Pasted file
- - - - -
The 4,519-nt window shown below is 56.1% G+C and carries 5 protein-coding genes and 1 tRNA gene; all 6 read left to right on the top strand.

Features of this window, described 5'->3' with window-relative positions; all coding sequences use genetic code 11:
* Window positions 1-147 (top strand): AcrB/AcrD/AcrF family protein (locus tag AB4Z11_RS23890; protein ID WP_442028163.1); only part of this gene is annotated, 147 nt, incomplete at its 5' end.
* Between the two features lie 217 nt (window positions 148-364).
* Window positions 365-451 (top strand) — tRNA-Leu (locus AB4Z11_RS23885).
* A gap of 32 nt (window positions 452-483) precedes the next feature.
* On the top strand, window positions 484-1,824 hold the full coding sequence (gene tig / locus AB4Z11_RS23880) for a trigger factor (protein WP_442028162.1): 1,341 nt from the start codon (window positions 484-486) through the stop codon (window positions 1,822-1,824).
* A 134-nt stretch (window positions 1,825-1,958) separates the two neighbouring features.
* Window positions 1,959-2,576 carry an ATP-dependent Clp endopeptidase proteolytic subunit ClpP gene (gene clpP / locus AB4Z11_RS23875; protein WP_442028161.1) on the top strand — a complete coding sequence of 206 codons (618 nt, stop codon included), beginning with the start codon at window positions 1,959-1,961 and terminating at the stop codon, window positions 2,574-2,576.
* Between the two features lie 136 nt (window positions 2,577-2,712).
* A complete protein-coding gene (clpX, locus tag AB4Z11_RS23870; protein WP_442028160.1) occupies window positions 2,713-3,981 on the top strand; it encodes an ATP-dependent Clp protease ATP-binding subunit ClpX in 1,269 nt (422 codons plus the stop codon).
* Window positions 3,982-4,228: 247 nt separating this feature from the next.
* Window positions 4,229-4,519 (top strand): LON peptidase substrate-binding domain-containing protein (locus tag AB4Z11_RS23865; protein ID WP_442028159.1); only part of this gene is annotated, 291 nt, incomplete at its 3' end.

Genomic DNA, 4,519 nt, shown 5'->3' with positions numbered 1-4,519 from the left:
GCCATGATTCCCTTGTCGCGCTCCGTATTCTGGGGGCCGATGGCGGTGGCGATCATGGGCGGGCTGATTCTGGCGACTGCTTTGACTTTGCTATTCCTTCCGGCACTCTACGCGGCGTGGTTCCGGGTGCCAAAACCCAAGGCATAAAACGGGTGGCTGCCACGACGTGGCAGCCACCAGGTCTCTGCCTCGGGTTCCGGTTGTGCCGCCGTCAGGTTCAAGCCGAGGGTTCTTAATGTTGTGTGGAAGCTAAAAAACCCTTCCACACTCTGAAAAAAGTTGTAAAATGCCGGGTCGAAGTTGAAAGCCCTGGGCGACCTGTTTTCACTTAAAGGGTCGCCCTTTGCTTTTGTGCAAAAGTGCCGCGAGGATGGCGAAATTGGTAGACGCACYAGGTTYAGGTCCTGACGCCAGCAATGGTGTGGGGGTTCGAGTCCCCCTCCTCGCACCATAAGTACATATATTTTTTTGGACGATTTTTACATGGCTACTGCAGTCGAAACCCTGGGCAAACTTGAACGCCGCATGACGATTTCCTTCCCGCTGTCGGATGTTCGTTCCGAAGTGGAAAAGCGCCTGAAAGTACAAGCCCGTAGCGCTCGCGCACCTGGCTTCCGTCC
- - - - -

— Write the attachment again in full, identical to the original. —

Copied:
The 4,519-nt window shown below is 56.1% G+C and carries 5 protein-coding genes and 1 tRNA gene; all 6 read left to right on the top strand.

Features of this window, described 5'->3' with window-relative positions; all coding sequences use genetic code 11:
* Window positions 1-147 (top strand): AcrB/AcrD/AcrF family protein (locus tag AB4Z11_RS23890; protein ID WP_442028163.1); only part of this gene is annotated, 147 nt, incomplete at its 5' end.
* Between the two features lie 217 nt (window positions 148-364).
* Window positions 365-451 (top strand) — tRNA-Leu (locus AB4Z11_RS23885).
* A gap of 32 nt (window positions 452-483) precedes the next feature.
* On the top strand, window positions 484-1,824 hold the full coding sequence (gene tig / locus AB4Z11_RS23880) for a trigger factor (protein WP_442028162.1): 1,341 nt from the start codon (window positions 484-486) through the stop codon (window positions 1,822-1,824).
* A 134-nt stretch (window positions 1,825-1,958) separates the two neighbouring features.
* Window positions 1,959-2,576 carry an ATP-dependent Clp endopeptidase proteolytic subunit ClpP gene (gene clpP / locus AB4Z11_RS23875; protein WP_442028161.1) on the top strand — a complete coding sequence of 206 codons (618 nt, stop codon included), beginning with the start codon at window positions 1,959-1,961 and terminating at the stop codon, window positions 2,574-2,576.
* Between the two features lie 136 nt (window positions 2,577-2,712).
* A complete protein-coding gene (clpX, locus tag AB4Z11_RS23870; protein WP_442028160.1) occupies window positions 2,713-3,981 on the top strand; it encodes an ATP-dependent Clp protease ATP-binding subunit ClpX in 1,269 nt (422 codons plus the stop codon).
* Window positions 3,982-4,228: 247 nt separating this feature from the next.
* Window positions 4,229-4,519 (top strand): LON peptidase substrate-binding domain-containing protein (locus tag AB4Z11_RS23865; protein ID WP_442028159.1); only part of this gene is annotated, 291 nt, incomplete at its 3' end.

Genomic DNA, 4,519 nt, shown 5'->3' with positions numbered 1-4,519 from the left:
GCCATGATTCCCTTGTCGCGCTCCGTATTCTGGGGGCCGATGGCGGTGGCGATCATGGGCGGGCTGATTCTGGCGACTGCTTTGACTTTGCTATTCCTTCCGGCACTCTACGCGGCGTGGTTCCGGGTGCCAAAACCCAAGGCATAAAACGGGTGGCTGCCACGACGTGGCAGCCACCAGGTCTCTGCCTCGGGTTCCGGTTGTGCCGCCGTCAGGTTCAAGCCGAGGGTTCTTAATGTTGTGTGGAAGCTAAAAAACCCTTCCACACTCTGAAAAAAGTTGTAAAATGCCGGGTCGAAGTTGAAAGCCCTGGGCGACCTGTTTTCACTTAAAGGGTCGCCCTTTGCTTTTGTGCAAAAGTGCCGCGAGGATGGCGAAATTGGTAGACGCACYAGGTTYAGGTCCTGACGCCAGCAATGGTGTGGGGGTTCGAGTCCCCCTCCTCGCACCATAAGTACATATATTTTTTTGGACGATTTTTACATGGCTACTGCAGTCGAAACCCTGGGCAAACTTGAACGCCGCATGACGATTTCCTTCCCGCTGTCGGATGTTCGTTCCGAAGTGGAAAAGCGCCTGAAAGTACAAGCCCGTAGCGCTCGCGCACCTGGCTTCCGTCC